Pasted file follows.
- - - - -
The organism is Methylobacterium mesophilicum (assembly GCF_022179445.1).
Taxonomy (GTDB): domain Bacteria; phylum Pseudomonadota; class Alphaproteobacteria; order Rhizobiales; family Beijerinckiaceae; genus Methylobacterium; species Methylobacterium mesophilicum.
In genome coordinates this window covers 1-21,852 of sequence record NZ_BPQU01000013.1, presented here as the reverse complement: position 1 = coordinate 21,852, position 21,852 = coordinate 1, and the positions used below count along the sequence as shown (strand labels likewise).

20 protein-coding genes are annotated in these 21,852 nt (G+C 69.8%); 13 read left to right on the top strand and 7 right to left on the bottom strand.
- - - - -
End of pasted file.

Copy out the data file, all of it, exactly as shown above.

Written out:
The organism is Methylobacterium mesophilicum (assembly GCF_022179445.1).
Taxonomy (GTDB): domain Bacteria; phylum Pseudomonadota; class Alphaproteobacteria; order Rhizobiales; family Beijerinckiaceae; genus Methylobacterium; species Methylobacterium mesophilicum.
In genome coordinates this window covers 1-21,852 of sequence record NZ_BPQU01000013.1, presented here as the reverse complement: position 1 = coordinate 21,852, position 21,852 = coordinate 1, and the positions used below count along the sequence as shown (strand labels likewise).

20 protein-coding genes are annotated in these 21,852 nt (G+C 69.8%); 13 read left to right on the top strand and 7 right to left on the bottom strand.